The broader market is not likely to repeat its strong 2004 growth since high household debts and rising interest rates are likely to undermine retail sales. Inflation initially can be expected to boost earnings since the value of capital will boost balance sheets, whilst corporations are able to pass on costs. Corporates have resorted to boosting dividend pay-out ratios (DPRs) from 77% in 2004 to 80% in 2005. Two companies going against the broad trend:
- BHP Billiton has the made the lowest dividend payout ratio of 23% in years as it embarks on a $6bil capital expenditure program to boost output. This trend is evident across the resources sector, with Div Payout Ratio (DPR) in the resources sector falling from 49% to 31% between 2004-05, suggesting resource companies will have some nice profit/dividend growth in future, whilst the broader market is stretching itself. Clearly they are hoping the market will react to stronger metal prices in the short term and higher dividend yields (DPRs) as the commodity prices correct.
- Telstra: The new CEO of Telstra has disclosed that the company has under-funded capital expenditure by $2-3billion over 3-5 years to boost earnings, whilst at the same time delaying the adoption of ADSL at $30/month. Under-investment in the past (reflected by 14% line faults) means higher investment in the future, so lower earnings, and likely squeeze on margins, particularly if the Fed govt proceeds with a break up of Telstra. Lower dividends, particularly since the payout ratio from earnings is very high.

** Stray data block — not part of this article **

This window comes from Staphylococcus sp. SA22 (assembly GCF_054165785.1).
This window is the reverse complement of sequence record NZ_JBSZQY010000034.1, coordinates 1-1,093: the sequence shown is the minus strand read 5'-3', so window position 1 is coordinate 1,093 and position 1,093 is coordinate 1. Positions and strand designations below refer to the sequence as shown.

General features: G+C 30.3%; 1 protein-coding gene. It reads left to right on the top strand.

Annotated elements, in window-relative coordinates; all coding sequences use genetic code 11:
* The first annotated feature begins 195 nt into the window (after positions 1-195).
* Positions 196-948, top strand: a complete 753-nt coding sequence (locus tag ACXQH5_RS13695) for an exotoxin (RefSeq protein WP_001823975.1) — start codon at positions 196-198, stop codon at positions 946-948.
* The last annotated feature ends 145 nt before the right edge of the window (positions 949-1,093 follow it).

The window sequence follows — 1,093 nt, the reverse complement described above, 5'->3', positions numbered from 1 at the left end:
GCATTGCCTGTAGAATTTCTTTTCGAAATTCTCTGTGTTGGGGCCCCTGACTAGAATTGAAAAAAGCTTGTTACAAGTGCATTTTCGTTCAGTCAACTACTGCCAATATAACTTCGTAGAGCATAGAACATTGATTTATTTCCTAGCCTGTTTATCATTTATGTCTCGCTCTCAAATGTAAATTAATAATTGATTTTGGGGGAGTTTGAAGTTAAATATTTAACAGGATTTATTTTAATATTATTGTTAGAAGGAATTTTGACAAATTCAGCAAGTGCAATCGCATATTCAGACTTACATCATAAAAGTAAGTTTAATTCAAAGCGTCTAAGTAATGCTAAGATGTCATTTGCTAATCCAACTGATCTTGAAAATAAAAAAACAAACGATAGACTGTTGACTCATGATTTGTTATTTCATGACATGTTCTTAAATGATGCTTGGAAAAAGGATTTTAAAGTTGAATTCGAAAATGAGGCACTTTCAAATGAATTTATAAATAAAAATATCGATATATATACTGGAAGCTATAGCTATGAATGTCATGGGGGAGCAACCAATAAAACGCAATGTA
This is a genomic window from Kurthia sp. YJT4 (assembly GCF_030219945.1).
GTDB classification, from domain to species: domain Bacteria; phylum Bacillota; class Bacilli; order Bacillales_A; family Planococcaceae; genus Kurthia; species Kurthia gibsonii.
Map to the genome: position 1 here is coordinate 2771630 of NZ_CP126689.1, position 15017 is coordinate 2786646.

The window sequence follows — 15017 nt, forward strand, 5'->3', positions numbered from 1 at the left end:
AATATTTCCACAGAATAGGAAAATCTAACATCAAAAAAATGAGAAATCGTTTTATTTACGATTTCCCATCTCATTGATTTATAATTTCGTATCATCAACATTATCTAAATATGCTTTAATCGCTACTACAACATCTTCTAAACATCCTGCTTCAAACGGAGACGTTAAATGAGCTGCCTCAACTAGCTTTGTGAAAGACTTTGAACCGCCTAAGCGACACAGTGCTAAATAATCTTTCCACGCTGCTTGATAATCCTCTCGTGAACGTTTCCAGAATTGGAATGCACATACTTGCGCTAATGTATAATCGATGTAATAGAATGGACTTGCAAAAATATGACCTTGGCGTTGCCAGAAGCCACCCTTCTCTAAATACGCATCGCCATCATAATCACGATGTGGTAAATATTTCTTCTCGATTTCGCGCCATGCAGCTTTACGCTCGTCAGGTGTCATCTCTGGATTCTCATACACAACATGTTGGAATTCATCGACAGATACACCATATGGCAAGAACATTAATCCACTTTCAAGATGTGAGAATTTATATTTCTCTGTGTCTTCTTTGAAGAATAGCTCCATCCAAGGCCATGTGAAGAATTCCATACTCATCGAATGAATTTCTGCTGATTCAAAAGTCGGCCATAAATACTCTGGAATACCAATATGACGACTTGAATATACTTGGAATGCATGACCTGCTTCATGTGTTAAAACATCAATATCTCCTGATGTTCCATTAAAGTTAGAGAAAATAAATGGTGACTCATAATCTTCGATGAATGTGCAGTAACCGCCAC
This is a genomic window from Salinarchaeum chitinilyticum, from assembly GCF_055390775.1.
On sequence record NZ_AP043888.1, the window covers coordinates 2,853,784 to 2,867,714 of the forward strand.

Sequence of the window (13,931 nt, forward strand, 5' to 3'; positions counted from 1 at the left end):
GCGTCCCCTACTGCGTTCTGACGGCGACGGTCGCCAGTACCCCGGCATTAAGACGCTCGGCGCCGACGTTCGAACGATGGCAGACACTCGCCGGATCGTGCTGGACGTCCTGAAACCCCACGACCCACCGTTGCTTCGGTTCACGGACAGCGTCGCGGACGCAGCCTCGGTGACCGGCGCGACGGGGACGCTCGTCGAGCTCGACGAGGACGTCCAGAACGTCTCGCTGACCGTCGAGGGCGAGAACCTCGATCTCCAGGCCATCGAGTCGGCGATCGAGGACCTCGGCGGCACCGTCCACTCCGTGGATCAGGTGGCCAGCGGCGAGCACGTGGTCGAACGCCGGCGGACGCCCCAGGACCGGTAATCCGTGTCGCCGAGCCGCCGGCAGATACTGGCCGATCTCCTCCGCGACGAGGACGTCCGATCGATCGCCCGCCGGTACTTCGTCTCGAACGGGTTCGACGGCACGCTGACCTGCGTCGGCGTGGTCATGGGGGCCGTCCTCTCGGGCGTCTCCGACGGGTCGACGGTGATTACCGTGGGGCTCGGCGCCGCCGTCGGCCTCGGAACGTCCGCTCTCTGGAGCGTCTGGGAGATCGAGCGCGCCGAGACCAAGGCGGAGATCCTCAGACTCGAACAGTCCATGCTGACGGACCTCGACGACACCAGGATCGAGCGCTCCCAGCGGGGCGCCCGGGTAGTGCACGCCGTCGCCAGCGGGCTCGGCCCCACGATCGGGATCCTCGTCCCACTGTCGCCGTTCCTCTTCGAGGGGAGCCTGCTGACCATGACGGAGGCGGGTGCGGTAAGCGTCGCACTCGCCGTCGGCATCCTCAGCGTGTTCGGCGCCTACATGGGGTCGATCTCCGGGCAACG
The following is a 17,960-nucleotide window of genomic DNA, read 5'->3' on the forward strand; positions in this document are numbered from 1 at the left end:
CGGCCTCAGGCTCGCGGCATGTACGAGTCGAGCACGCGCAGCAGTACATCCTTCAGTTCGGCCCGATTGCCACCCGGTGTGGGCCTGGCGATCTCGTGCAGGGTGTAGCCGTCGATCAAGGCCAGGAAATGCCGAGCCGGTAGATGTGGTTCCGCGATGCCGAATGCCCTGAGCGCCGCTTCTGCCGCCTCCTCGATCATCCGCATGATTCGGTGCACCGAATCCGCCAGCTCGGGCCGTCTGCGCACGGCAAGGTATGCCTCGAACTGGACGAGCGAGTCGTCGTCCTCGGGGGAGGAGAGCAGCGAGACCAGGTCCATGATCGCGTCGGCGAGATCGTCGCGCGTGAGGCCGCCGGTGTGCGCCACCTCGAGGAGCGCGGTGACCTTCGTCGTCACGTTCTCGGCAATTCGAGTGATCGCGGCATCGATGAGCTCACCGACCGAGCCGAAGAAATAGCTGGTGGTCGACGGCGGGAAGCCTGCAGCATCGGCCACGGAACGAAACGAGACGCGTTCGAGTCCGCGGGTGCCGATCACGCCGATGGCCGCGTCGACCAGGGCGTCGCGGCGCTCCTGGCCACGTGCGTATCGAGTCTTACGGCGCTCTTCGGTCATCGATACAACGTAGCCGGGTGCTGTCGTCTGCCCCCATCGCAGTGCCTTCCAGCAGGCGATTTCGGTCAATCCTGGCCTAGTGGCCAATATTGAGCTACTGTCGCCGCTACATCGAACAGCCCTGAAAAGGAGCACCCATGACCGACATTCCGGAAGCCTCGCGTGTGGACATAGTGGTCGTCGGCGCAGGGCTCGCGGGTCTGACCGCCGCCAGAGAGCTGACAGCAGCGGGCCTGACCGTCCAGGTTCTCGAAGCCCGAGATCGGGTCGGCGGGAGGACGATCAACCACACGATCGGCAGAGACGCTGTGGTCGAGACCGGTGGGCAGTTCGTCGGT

Telstra’s dividend of 40c per share was based on a pay-out ratio of 93% (up from 75%) - suggesting they retained only 7% of earnings for capex. Its intention is of course to boost the share price for the privatisation, whilst not disclosing the capital investment required to maintain services. Telstra had to borrow $550mil from its Special (share premium) Reserve to fund this dividend, and the same for the special 2006 dividend.
Recent housing figures (July'05) suggest households are taking comfort in the persistence of housing prices, interest rates and strong labour market. The consequence has been a strong recovery in the housing refurbishment market. The consequence of this is likely to be a lift in interest rates by 0.25%, particularly as inflationary pressures are high.
Strong inflation has yet to register in the CPI figures, but it seems likely in coming quarters as:
- Wages rise: Wages rose 7.4% annualised in the Jun’05 qtr.
- Employment: The labour market remains tight with the unemployment rate still at 5%.
- Purchasing Power Index: The PPI, a measure of producers cost variability has increased due to higher fuel & material costs.
The Forex Market
The $A can be expected to trade higher due to the strong momentum in the housing market. Australia will also benefit from strong terms of trade as the recently negotiated mineral export contract prices still have some time (9mths) to run. A lift in interest rates will only help the $A remain high, but in6mths time it will come off strongly as commodity prices fall.